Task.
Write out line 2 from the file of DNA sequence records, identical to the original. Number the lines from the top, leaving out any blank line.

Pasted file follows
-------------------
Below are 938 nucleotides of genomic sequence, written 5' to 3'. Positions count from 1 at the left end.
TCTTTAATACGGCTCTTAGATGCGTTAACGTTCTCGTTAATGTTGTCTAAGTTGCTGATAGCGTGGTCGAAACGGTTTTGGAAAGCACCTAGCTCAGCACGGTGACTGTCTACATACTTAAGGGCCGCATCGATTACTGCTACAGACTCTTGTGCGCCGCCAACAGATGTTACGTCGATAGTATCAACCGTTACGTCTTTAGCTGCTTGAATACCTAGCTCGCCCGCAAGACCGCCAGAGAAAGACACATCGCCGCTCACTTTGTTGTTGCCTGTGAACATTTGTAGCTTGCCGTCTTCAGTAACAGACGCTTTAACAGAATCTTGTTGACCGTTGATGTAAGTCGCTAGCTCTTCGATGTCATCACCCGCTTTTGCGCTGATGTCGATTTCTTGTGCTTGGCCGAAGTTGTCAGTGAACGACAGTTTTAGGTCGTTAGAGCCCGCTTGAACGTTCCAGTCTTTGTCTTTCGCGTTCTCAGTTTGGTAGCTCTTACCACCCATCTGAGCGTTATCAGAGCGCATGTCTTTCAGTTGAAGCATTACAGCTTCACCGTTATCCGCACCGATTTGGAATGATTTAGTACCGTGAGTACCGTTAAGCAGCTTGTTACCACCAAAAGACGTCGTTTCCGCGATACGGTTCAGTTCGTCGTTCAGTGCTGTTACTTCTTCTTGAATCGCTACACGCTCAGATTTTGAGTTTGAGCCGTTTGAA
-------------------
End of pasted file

TCTTTAATACGGCTCTTAGATGCGTTAACGTTCTCGTTAATGTTGTCTAAGTTGCTGATAGCGTGGTCGAAACGGTTTTGGAAAGCACCTAGCTCAGCACGGTGACTGTCTACATACTTAAGGGCCGCATCGATTACTGCTACAGACTCTTGTGCGCCGCCAACAGATGTTACGTCGATAGTATCAACCGTTACGTCTTTAGCTGCTTGAATACCTAGCTCGCCCGCAAGACCGCCAGAGAAAGACACATCGCCGCTCACTTTGTTGTTGCCTGTGAACATTTGTAGCTTGCCGTCTTCAGTAACAGACGCTTTAACAGAATCTTGTTGACCGTTGATGTAAGTCGCTAGCTCTTCGATGTCATCACCCGCTTTTGCGCTGATGTCGATTTCTTGTGCTTGGCCGAAGTTGTCAGTGAACGACAGTTTTAGGTCGTTAGAGCCCGCTTGAACGTTCCAGTCTTTGTCTTTCGCGTTCTCAGTTTGGTAGCTCTTACCACCCATCTGAGCGTTATCAGAGCGCATGTCTTTCAGTTGAAGCATTACAGCTTCACCGTTATCCGCACCGATTTGGAATGATTTAGTACCGTGAGTACCGTTAAGCAGCTTGTTACCACCAAAAGACGTCGTTTCCGCGATACGGTTCAGTTCGTCGTTCAGTGCTGTTACTTCTTCTTGAATCGCTACACGCTCAGATTTTGAGTTTGAGCCGTTTGAA